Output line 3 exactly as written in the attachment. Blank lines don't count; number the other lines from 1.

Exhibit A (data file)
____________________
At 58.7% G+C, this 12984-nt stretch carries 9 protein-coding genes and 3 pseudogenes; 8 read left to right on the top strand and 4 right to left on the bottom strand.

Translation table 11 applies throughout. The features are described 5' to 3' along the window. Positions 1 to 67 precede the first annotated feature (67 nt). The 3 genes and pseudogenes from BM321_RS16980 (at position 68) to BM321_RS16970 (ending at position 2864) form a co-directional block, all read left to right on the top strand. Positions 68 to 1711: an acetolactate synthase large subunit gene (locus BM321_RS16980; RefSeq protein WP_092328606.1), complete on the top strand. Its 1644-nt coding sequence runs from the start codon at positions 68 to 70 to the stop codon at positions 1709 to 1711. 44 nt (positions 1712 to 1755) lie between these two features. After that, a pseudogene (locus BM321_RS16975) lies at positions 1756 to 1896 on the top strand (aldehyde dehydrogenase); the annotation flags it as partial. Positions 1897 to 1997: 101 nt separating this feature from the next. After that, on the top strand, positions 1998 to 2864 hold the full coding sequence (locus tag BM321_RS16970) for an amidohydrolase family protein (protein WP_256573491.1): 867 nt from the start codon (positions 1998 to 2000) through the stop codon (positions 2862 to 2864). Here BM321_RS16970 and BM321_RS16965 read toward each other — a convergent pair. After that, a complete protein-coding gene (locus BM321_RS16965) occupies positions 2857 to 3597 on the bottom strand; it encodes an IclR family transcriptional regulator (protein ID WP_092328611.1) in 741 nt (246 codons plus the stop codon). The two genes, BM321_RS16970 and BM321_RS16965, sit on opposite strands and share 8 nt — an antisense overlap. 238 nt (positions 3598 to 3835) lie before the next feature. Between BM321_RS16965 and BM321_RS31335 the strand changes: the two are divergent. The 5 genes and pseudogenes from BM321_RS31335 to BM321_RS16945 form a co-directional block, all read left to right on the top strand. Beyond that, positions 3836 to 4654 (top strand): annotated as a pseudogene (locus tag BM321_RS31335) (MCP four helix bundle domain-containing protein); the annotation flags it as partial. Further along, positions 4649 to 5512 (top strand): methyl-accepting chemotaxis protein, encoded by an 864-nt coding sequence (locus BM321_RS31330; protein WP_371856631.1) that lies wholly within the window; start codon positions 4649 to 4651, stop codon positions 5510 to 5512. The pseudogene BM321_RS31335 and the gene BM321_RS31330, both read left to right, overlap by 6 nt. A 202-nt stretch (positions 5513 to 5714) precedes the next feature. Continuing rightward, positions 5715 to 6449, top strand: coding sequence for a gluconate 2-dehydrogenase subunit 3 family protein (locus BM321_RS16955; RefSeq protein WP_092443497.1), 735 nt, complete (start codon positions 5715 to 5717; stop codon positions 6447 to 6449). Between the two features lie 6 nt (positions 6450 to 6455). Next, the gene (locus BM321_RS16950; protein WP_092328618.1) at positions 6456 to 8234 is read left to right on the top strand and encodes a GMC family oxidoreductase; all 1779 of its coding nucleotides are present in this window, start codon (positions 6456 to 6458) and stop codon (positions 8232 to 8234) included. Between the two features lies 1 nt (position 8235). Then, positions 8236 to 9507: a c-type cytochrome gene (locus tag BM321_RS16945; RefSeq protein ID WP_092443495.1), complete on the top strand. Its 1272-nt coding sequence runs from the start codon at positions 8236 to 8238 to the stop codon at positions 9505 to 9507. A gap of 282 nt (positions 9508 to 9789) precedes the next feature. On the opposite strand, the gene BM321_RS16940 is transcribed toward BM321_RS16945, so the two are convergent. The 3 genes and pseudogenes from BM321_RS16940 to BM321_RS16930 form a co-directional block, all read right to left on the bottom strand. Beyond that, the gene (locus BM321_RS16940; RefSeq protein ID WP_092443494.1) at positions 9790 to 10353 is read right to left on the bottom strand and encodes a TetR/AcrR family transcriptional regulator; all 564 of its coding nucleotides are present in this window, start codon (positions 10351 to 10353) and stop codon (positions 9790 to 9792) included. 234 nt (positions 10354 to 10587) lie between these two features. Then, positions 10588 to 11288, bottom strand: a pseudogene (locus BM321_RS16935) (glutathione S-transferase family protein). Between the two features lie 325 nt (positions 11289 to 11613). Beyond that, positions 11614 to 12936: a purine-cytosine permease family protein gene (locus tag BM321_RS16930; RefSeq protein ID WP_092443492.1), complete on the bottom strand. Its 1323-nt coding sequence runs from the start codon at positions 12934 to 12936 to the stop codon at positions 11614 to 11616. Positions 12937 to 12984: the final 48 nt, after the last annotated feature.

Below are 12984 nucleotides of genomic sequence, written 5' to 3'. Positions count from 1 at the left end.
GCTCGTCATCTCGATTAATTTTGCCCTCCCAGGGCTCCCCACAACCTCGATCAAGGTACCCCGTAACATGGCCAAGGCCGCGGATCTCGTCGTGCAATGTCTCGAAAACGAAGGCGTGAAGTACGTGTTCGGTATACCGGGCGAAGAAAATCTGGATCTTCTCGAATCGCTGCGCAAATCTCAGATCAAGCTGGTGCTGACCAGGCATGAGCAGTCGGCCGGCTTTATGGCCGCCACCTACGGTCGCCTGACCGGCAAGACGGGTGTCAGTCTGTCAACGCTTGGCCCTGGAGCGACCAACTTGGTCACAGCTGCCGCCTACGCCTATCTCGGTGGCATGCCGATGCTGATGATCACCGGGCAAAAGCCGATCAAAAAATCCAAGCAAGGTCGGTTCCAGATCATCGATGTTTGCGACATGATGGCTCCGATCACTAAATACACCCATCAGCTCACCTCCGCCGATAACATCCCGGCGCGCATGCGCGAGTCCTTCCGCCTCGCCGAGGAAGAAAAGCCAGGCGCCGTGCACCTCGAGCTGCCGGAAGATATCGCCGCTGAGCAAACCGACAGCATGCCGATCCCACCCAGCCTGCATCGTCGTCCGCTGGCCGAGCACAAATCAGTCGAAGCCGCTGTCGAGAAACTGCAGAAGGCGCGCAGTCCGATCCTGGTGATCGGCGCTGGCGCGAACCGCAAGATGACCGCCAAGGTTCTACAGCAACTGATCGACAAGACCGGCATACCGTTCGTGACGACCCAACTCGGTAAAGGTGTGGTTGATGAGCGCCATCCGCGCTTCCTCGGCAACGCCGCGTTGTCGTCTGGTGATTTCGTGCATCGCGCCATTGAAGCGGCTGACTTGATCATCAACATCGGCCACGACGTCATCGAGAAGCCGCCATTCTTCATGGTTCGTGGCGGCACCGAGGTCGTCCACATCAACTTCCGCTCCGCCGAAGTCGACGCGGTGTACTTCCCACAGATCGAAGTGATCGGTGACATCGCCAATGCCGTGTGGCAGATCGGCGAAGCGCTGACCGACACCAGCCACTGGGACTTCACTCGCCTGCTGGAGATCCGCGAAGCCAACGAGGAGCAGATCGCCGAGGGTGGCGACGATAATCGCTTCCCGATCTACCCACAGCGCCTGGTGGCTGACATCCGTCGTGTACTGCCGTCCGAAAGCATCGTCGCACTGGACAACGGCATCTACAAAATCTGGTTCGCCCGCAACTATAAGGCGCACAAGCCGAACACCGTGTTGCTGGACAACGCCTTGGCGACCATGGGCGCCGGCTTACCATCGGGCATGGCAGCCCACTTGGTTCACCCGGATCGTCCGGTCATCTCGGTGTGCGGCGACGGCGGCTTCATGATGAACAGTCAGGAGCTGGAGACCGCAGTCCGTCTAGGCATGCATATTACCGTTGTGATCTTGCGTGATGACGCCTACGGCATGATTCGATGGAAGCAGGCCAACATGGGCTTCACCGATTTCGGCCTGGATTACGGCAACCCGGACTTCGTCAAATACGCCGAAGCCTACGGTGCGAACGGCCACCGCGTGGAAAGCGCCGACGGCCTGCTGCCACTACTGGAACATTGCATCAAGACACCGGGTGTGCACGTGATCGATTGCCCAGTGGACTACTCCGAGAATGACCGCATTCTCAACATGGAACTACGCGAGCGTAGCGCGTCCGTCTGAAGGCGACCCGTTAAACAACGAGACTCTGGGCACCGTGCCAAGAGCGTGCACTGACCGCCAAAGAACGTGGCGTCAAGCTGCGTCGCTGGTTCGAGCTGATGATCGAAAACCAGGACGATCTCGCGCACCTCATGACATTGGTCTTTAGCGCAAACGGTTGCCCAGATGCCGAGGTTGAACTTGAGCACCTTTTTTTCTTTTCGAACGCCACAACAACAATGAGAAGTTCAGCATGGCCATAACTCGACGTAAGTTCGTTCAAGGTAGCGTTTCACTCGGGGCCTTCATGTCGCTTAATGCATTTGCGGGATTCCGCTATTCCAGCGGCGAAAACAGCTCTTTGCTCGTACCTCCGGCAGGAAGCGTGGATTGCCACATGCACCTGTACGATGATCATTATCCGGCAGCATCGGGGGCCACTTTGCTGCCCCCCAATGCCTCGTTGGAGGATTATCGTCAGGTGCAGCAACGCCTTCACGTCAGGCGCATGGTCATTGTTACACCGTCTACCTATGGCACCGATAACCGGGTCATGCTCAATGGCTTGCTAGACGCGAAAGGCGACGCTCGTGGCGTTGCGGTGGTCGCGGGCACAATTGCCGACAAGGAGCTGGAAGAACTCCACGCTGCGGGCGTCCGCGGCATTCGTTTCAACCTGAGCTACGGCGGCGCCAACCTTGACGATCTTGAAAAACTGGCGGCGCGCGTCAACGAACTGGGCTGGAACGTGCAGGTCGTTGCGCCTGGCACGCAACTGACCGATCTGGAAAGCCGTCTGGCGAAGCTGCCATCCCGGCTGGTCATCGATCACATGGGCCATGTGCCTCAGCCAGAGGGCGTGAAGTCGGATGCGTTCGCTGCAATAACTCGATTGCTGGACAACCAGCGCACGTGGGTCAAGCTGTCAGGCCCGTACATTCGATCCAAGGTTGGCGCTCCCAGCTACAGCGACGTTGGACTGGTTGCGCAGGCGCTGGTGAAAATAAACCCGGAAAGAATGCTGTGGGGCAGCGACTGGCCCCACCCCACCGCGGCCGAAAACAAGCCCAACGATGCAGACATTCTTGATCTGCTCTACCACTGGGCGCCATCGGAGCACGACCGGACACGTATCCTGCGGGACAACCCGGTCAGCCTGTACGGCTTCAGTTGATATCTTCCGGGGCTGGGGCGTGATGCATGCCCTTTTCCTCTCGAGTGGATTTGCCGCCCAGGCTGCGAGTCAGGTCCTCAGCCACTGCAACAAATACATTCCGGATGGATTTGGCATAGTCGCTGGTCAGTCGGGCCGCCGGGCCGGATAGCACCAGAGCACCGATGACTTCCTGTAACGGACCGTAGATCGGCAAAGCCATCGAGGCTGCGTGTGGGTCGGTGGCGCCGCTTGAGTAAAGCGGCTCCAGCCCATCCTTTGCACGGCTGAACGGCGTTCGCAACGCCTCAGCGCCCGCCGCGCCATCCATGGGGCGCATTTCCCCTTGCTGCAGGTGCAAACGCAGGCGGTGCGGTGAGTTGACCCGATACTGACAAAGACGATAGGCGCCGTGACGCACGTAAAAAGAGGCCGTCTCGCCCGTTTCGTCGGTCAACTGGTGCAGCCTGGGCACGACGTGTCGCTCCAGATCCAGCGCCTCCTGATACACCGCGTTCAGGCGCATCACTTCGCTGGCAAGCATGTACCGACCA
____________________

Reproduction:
Below are 12984 nucleotides of genomic sequence, written 5' to 3'. Positions count from 1 at the left end.